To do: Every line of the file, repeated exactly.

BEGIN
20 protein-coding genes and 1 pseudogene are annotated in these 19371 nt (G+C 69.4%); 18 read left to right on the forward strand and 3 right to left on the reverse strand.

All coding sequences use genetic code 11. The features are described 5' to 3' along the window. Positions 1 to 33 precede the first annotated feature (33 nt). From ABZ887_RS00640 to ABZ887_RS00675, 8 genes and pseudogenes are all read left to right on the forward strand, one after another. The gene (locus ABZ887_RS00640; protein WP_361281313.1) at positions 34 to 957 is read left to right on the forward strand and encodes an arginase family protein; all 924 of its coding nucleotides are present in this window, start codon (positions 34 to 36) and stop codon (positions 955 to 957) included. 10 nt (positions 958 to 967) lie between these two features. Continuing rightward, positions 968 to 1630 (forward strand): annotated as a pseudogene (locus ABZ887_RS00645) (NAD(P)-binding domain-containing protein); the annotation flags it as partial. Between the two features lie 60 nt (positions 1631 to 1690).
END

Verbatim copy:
20 protein-coding genes and 1 pseudogene are annotated in these 19371 nt (G+C 69.4%); 18 read left to right on the forward strand and 3 right to left on the reverse strand.

All coding sequences use genetic code 11. The features are described 5' to 3' along the window. Positions 1 to 33 precede the first annotated feature (33 nt). From ABZ887_RS00640 to ABZ887_RS00675, 8 genes and pseudogenes are all read left to right on the forward strand, one after another. The gene (locus ABZ887_RS00640; protein WP_361281313.1) at positions 34 to 957 is read left to right on the forward strand and encodes an arginase family protein; all 924 of its coding nucleotides are present in this window, start codon (positions 34 to 36) and stop codon (positions 955 to 957) included. 10 nt (positions 958 to 967) lie between these two features. Continuing rightward, positions 968 to 1630 (forward strand): annotated as a pseudogene (locus ABZ887_RS00645) (NAD(P)-binding domain-containing protein); the annotation flags it as partial. Between the two features lie 60 nt (positions 1631 to 1690).